When I visited The Capital about six years ago, I was blown away by the…
“With its low lighting, shabby chic whitewashed interior and wooden chairs, not to mention Jill greeting guests with “Bonsoir!”, you could almost convince me that I was in France.”
“When a new restaurant opens in St James, critics from leftie-communist-vegetarian newspapers sigh heavily; they reach for the thesaurus to find a superfluity of words to describe what was an overpriced, mediocre meal…”
“Café Boulud, humming quietly beneath The Surrey hotel, a hive of monochromatic luxury on the Upper East Side.”
I first read about The Connaught at an extremely impressionable age. I was too young –it left an indelible, immovable mark on my consciousness. I was fourteen years old, but I remember the sequence of events very clearly.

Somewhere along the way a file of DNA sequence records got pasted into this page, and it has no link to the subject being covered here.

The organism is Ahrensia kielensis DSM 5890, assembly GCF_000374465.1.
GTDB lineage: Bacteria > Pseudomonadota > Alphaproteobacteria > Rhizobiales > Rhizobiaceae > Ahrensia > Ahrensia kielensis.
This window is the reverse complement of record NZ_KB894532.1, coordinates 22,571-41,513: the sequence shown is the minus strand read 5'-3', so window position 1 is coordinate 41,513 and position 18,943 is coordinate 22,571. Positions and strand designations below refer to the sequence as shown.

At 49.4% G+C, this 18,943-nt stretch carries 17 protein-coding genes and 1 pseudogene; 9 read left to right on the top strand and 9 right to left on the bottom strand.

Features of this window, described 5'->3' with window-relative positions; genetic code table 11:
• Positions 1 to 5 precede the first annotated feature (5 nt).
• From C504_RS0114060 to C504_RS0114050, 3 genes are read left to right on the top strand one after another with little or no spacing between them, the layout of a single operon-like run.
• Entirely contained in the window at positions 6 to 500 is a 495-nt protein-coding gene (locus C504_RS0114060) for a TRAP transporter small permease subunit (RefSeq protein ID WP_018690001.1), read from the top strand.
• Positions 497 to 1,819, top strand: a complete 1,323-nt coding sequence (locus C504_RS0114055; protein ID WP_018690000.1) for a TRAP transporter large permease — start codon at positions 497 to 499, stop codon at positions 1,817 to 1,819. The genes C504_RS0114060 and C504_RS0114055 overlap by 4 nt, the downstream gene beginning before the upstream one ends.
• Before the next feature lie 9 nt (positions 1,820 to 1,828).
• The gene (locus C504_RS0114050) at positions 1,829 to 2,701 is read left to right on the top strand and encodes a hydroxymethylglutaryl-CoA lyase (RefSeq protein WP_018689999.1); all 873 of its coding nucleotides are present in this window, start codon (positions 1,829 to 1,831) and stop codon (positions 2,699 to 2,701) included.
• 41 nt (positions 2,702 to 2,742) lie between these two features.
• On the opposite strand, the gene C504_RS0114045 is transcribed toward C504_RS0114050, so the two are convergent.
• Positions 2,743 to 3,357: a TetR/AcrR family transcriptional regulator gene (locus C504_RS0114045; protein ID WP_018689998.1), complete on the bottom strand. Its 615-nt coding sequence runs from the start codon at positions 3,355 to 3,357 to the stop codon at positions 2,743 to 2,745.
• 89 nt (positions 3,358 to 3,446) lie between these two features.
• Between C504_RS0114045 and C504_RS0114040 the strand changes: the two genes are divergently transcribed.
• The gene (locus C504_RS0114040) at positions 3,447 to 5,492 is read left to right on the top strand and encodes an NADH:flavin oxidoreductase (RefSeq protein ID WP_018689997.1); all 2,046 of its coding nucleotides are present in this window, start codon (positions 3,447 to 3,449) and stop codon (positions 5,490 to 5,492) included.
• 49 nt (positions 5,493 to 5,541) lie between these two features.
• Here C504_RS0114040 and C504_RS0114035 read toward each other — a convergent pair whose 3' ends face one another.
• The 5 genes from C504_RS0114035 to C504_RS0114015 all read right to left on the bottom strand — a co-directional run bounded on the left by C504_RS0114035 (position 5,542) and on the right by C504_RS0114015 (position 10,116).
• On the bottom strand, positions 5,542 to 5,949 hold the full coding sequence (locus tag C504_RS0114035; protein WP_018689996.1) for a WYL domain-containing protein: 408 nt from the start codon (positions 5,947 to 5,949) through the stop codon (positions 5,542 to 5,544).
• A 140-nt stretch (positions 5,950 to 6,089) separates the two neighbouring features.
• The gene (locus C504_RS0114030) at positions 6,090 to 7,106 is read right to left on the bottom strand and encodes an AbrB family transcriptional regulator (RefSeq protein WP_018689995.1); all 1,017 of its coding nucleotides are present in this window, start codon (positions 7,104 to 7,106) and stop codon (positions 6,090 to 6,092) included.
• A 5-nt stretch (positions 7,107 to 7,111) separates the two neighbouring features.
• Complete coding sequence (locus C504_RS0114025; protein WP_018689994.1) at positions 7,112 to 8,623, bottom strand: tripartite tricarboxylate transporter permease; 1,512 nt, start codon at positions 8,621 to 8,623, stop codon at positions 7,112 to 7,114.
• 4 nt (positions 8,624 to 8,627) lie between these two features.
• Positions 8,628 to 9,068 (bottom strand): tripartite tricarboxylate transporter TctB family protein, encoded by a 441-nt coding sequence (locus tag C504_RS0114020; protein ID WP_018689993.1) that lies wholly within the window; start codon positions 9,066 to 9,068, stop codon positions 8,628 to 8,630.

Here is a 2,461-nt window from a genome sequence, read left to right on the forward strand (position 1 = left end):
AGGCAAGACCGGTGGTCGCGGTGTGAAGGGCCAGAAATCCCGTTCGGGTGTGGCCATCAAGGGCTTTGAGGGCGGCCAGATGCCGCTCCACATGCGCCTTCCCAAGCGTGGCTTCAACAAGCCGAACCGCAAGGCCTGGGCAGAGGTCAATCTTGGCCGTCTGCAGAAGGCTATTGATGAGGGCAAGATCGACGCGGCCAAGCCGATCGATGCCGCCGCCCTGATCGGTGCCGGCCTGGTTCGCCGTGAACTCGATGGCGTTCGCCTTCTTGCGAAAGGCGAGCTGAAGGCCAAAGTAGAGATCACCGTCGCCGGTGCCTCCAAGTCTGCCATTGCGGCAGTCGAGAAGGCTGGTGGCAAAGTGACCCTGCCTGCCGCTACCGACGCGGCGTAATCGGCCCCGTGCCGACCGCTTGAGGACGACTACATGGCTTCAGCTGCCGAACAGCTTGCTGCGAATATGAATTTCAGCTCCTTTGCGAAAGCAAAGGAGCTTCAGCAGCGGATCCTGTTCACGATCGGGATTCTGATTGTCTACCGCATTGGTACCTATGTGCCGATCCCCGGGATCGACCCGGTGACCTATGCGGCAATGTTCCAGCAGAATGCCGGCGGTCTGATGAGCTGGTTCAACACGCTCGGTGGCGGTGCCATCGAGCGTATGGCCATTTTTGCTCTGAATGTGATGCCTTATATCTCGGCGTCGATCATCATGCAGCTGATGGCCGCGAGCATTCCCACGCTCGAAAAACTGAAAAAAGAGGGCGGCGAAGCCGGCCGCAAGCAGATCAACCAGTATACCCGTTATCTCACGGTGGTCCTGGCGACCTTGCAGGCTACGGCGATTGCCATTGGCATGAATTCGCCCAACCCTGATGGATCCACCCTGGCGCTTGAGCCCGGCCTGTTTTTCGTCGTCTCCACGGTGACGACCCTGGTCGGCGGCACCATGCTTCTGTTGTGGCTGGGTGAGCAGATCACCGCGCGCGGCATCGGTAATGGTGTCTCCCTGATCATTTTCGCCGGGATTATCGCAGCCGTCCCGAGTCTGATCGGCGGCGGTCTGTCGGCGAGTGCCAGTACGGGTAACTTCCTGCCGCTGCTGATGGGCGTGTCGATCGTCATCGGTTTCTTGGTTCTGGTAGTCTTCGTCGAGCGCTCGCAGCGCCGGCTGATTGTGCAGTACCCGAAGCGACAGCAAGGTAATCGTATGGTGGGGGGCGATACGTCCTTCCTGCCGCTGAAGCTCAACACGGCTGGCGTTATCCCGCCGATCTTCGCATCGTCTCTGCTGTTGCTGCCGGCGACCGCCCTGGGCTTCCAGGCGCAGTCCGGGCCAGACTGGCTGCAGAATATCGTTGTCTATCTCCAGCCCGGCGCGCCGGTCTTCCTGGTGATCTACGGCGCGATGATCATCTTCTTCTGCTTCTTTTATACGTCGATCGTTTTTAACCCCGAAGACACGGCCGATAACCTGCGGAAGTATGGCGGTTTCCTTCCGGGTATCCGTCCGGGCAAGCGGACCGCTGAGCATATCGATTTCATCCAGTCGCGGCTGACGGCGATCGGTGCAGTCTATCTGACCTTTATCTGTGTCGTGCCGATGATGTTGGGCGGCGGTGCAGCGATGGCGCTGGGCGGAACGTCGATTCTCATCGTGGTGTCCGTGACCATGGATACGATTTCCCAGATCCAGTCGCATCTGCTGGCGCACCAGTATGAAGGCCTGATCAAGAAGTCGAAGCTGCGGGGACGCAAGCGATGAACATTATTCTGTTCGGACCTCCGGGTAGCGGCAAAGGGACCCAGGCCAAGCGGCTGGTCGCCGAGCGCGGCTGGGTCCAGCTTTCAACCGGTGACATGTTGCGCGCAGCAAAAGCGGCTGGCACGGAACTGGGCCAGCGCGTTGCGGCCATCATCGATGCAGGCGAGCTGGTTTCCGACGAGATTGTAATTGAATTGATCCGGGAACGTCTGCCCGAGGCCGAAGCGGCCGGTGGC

Tucked neatly away at the far end of a mews off Berkeley Square lies Bellamy’s Restaurant. I suspect there’s a strong argument to state that Bellamy’s might be the most civilised dining room in London.
“Celebrity chefs are somewhat rare in France, a country that takes its food very seriously. Culinary masters should be slogging it out in the kitchen rather than gracing television screens, many would agree.”
“As you enter the Brasserie you will be greeted by a perfectly polished staff member, who leads you through the spacious dining room, filled with railway-era accents: polished steel railings, cobalt blue booths, mahogany chairs and slate floors.”
“There was a time when the corner of Bethnal Green Road was not the epicentre of distressed, broken down cool; a time when bags were cheap plastic, rather than vintage Chanel.”
“The Westbury is one of Mayfair’s more understated hotel addresses. Tucked away between the hedge funds and art galleries, away from the gaze of shoppers and tourists, it luxuriates gently, with a quiet confidence.”
“‘Aprils have never meant much to me, autumns seem that season of beginning…’ My sentiments exactly Mr Capote, for there is something fresh and exciting about this time of the year…”